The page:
The powerful effect of music has been observed since centuries ago. In the United States, music therapy had been frequently used for war veterans after the World War II with physical and mental rehabilitations (Davis, Gfeller, & Thaut, 2008). Since then, a variety of ways music therapy benefits has been recognized. To summarize, here is the definition of music therapy by the American Music Therapy Association (AMTA, 2011) :
Music Therapy Defined
“Music Therapy is the clinical and evidence-based use of music interventions to accomplish individualized goals within a therapeutic relationship by a credentialed professional who has completed an approved music therapy program.
Music Therapy is an established health profession in which music is used within a therapeutic relationship to address physical, emotional, cognitive, and social needs of individuals. After assessing the strengths and needs of each client, the qualified music therapist provides the indicated treatment including creating, singing, moving to, and/or listening to music. Through musical involvement in the therapeutic context, clients’ abilities are strengthened and transferred to other areas of their lives. Music therapy also provides avenues for communication that can be helpful to those who find it difficult to express themselves in words. Research in music therapy supports its effectiveness in many areas such as: overall physical rehabilitation and facilitating movement, increasing people’s motivation to become engaged in their treatment, providing emotional support for clients and their families, and providing an outlet for expression of feelings.”
We answer to frequently asked questions about music therapy. Click here to contact us if you have more questions!
Q. What is the music therapy treatment process like?
A. Each music therapy treatment process will be individualized according to your needs. A treatment process is structured based on the following multi-step structure:
Referrals can take place in any of the following ways: coming from physicians, psychologists, counselors, allied therapy professionals (e.g. physical therapist, occupational therapist, speech therapist), teachers, or yourself/your family members. Once we receive a referral, we will schedule an assessment session for discovering how you can benefit from music therapy.
After receiving a referral, an assessment will be scheduled to identify the following for developing treatment goals:
– Clients’ strengths and needs in the areas including motor, sensory, cognitive, speech/communication, psychological, social, academic as well as musical (preference, skills, and response to music).
– An assessment session will include interviewing clients and/or family members (if applicable), referring to assessments administered by other healthcare professionals, providing clients tasks designed with musical interventions in the above areas, and recording how well the clients responded to those tasks.
Based on the data gathered from the above, treatment goals, session frequency, treatment period, and length of sessions will be determined.
A treatment plan will be designed upon the completion of the initial assessment. It will consist of a variety of music-based interventions to address clients’ goals. These are some examples of music-based interventions that are used during treatment sessions:
Singing, Playing Instruments, Music and Movement, Songwriting, Lyric Analysis, and Improvisation.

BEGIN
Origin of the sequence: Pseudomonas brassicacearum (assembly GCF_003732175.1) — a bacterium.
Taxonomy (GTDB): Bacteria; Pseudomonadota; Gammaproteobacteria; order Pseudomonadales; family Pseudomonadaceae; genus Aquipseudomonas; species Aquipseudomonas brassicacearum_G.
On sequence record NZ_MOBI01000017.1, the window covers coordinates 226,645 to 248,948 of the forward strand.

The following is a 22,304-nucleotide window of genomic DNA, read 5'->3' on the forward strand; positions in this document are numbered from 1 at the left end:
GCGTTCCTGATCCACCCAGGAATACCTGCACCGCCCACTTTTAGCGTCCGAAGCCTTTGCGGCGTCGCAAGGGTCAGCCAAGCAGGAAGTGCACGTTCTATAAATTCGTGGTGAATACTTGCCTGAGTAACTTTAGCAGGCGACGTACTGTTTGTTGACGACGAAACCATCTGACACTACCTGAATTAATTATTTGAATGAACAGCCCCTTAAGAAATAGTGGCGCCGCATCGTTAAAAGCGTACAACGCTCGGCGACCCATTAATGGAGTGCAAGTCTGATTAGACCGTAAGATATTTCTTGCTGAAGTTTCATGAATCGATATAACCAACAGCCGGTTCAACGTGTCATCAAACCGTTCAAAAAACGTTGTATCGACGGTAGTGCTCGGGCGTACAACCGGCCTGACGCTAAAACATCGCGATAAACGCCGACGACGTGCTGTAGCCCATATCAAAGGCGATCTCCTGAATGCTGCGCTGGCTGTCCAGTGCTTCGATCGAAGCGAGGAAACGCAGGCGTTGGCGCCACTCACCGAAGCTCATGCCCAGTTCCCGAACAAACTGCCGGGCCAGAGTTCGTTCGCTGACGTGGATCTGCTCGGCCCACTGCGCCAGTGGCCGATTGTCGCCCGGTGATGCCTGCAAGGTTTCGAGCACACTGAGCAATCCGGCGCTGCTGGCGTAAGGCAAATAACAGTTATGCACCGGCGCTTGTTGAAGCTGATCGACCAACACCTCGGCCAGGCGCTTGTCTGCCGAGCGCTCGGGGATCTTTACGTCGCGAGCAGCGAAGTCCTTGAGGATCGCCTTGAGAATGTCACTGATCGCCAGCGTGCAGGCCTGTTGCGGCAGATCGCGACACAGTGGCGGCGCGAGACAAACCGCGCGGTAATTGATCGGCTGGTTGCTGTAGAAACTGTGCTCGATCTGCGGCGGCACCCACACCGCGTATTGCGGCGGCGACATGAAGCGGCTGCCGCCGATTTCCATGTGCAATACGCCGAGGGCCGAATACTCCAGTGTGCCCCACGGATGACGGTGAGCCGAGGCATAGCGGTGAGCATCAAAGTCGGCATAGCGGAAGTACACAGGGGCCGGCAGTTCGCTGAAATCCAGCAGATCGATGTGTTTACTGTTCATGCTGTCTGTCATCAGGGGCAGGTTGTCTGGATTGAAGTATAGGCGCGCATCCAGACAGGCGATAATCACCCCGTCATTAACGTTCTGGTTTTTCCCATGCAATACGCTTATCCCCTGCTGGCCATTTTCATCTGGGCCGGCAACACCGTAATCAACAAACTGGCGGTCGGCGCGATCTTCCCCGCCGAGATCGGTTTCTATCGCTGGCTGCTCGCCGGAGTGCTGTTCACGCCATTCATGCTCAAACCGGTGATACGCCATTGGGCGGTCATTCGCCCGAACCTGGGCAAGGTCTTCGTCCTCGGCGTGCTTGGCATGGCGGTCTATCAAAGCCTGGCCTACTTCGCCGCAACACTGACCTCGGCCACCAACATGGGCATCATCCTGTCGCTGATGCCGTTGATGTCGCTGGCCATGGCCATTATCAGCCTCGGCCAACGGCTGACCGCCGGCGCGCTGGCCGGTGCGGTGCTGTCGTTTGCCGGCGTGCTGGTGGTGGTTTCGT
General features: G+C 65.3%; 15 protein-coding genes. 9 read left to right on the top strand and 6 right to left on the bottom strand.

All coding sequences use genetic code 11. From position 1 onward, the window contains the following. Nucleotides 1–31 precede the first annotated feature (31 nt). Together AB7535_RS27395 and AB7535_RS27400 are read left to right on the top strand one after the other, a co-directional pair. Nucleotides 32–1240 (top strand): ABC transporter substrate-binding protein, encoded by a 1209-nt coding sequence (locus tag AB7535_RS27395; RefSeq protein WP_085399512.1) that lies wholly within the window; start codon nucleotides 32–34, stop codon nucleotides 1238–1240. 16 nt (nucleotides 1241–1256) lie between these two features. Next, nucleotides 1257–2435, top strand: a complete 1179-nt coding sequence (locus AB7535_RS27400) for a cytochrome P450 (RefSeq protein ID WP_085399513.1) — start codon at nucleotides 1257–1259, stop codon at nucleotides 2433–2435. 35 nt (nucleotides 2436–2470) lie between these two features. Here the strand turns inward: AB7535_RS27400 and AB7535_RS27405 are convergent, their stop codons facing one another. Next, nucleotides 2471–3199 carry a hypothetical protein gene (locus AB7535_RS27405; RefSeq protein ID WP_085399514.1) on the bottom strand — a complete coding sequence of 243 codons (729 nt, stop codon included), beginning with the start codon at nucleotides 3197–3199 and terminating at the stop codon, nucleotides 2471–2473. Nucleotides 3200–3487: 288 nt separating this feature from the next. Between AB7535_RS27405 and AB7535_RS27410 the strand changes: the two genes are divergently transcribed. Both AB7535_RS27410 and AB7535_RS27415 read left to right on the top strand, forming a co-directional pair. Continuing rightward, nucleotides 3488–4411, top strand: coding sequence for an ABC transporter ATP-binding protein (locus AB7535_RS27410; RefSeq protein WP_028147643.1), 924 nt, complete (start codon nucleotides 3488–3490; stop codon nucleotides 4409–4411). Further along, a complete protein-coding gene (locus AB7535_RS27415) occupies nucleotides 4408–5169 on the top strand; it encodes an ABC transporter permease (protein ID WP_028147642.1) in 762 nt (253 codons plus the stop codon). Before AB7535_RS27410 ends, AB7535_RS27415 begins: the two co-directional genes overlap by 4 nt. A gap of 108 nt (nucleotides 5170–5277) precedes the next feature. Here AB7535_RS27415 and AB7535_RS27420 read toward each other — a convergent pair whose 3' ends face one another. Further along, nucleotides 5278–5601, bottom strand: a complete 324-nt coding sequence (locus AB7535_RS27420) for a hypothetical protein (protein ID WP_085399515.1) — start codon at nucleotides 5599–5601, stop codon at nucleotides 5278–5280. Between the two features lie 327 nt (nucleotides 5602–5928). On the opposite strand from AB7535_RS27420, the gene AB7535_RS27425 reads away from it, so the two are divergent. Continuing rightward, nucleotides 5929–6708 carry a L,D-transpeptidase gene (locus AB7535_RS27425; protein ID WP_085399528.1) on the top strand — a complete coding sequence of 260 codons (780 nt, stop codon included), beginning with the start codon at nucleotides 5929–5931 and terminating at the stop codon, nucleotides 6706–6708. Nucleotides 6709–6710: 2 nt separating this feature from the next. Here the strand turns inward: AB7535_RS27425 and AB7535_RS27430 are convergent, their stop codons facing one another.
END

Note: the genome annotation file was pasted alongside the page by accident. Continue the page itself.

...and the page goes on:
As treatment sessions proceed and goals being met, music therapists will work toward fading out the music part of therapeutic exercises to assist clients with generalizing the learned skills. This provides clients opportunities to practice learned skills in their (non-music) environment.
Evaluation will take place any time goals are being met. Music therapists will identify clients’ progress and continued needs from the collected data during each treatment session. At the end of the treatment period the entire treatment process will be reviewed to update goals and objectives.
Q. Who are Music Therapists? How are they trained to become music therapists?
A. Board-certified music therapists (MT-BC) had obtained a bachelor’s degree or higher in music therapy through accredited university programs approved by the American Music Therapy Association (AMTA) including six (6) months of clinical internship. Upon the completion of their clinical internship training, music therapist candidates will sit for a national board certification exam administered by the Certification Board for Music Therapists (CBMT). After passing the exam, music therapists will obtain the credential of Music Therapist Board-Certified (MT-BC). MT-BCs will be required to complete 100 hours of continuing eduction every five year for maintaining his/her credential.
Q. Do I need to know how to play instruments or be a singer prior to receiving music therapy treatment?
A. No! If you enjoy music, it only matters! Music therapists design treatment sessions with music interventions that involve (but not limited to) playing instruments, singing songs, actively listening to the music, or even composing songs. All of these music therapy experiences are for you to work on reaching your goals in a structured and enjoyable therapy environment.
Q. How long is a music therapy treatment?
A. The length of a session can range from 30 minutes to 60 minutes. Factors such as activity tolerance, age, and types of goals are taken into consideration when determining session length.
Q. Do you collaborate with allied therapy professionals such as physical therapists, occupational therapists, and speech therapists?
A. Yes! Puget Sound Music Therapy highly values interdisciplinary treatment approach and would love to collaborate with allied therapy professionals for optimizing your therapy experiences. Contact us if you would like us to work with allied therapy professionals in your treatment team.